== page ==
The Trump administration is appealing a district court judge's decision to block a rule that would have required television and streaming video ads for prescription drugs to include their list price.
The Health and Human Services agency, which on Wednesday filed paperwork initiating an appeal to the D.C. Circuit Court of Appeals, hasn't yet made any substantive arguments to that court.
The government's move comes around six weeks after U.S. District Court Judge Amit Mehta in Washington, D.C. blocked the new ad regulation on the grounds that the Health and Human Services agency lacked authority to issue it.
Mehta issued the ruling in response to a lawsuit brought in June by the Association of National Advertisers and three pharmaceutical companies -- Merck, Eli Lilly and Amgen. They said the rule was unconstitutional, and asked for an order preventing the rule from taking effect.
Among other arguments, the challengers said the rule would require misleading disclosures, because the “list” price is higher than the out-of-pocket cost for many consumers.
Dan Jaffe, executive vice president for government relations at the ANA, says the organization continues to oppose the price disclosure rule.
“Our strong belief is that the rule is defective in two major grounds,” Jaffe says.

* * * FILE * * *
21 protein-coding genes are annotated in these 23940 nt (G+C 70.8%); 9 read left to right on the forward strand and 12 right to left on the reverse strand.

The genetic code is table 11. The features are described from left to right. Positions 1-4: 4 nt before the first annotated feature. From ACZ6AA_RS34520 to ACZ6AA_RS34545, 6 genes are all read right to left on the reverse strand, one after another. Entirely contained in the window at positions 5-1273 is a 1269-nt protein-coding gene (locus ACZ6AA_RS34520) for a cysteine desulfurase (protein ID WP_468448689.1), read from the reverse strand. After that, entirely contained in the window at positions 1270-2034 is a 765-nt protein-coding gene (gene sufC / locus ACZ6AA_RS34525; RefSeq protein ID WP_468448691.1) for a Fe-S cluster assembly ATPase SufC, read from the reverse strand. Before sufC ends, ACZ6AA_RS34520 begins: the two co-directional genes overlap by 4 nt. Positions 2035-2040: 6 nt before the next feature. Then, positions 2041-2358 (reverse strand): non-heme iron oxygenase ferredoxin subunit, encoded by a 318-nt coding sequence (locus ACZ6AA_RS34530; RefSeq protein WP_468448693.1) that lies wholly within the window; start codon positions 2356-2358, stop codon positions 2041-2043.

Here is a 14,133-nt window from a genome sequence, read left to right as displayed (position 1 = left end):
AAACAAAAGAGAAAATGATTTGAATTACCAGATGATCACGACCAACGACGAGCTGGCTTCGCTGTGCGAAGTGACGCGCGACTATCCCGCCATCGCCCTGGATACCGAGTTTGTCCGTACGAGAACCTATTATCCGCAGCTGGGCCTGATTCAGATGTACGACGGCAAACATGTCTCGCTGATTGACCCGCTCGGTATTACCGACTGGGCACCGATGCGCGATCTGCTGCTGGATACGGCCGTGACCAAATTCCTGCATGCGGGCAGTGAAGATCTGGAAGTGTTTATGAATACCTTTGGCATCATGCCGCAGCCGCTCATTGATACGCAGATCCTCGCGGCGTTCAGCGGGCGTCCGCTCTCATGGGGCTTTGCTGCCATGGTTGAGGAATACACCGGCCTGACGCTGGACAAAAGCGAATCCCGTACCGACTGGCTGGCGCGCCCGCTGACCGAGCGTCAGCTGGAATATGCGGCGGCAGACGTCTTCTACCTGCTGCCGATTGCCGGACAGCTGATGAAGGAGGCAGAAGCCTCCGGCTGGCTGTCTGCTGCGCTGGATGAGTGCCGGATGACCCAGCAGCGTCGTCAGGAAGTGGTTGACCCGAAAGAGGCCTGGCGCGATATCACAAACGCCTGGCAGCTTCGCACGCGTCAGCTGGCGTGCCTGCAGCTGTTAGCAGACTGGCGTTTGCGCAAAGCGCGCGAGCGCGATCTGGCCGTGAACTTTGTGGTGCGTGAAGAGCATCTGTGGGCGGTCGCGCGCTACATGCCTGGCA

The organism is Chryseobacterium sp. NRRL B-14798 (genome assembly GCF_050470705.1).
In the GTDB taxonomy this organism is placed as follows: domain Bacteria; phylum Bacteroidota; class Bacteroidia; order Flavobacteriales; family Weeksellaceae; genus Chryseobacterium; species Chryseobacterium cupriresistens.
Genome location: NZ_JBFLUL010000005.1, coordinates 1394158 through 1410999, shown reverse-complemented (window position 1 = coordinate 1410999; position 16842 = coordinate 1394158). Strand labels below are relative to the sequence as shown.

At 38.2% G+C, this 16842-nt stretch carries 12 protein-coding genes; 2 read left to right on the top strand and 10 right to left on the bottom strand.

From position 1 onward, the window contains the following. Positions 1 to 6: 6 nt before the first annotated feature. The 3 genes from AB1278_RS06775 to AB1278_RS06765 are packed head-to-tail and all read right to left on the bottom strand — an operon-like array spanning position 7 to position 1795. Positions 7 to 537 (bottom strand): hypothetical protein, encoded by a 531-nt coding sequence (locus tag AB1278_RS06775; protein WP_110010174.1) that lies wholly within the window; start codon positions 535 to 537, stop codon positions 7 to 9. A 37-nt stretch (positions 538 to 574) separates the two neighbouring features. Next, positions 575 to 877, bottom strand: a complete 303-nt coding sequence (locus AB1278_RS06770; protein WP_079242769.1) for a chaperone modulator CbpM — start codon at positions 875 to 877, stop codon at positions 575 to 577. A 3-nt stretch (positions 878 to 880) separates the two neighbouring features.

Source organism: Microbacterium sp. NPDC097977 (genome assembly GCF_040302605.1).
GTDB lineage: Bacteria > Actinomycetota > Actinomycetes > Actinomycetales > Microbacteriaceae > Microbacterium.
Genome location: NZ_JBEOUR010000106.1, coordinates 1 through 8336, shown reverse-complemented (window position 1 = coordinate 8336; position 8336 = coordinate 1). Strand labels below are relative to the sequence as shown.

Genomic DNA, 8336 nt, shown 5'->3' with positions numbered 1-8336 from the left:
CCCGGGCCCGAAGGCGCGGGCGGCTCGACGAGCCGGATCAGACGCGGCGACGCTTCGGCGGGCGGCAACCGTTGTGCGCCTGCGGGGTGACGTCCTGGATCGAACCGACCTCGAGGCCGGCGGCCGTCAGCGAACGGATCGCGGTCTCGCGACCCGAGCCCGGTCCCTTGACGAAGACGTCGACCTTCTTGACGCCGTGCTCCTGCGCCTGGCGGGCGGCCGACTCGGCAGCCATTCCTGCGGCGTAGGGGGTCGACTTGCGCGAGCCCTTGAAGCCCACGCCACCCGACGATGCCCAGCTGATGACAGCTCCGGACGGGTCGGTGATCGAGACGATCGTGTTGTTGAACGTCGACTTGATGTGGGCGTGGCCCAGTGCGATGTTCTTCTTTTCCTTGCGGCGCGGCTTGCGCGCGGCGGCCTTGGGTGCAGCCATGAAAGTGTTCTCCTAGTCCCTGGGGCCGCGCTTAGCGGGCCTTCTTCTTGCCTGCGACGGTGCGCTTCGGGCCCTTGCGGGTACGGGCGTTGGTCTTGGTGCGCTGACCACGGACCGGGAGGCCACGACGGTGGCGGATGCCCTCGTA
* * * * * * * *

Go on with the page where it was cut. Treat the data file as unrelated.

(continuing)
He contends that the agency exceeded its authority in passing the broad rule, and that the rule violates the First Amendment by requiring disclosures that are “misleading to the vast majority of consumers.”
Jaffe adds that the pharmaceutical industry isn't alone in facing pressure to make additional disclosures to consumers. For instance, last week the Food and Drug Administration proposed a rule requiring cigarette packages to include graphic images illustrating the dangers of smoking -- such as an amputated foot with gangrenous toes.
And in California, Berkeley passed an ordinance requiring cell phone retailers to warn consumers about possible radiation exposure.
Last month, the 9th Circuit Court of Appeals rejected the industry group CTIA-The Wireless Association's request to block the law.
The ANA had sided with CTIA in the case, arguing in a friend-of-the-court brief that the ordinance was unlawful.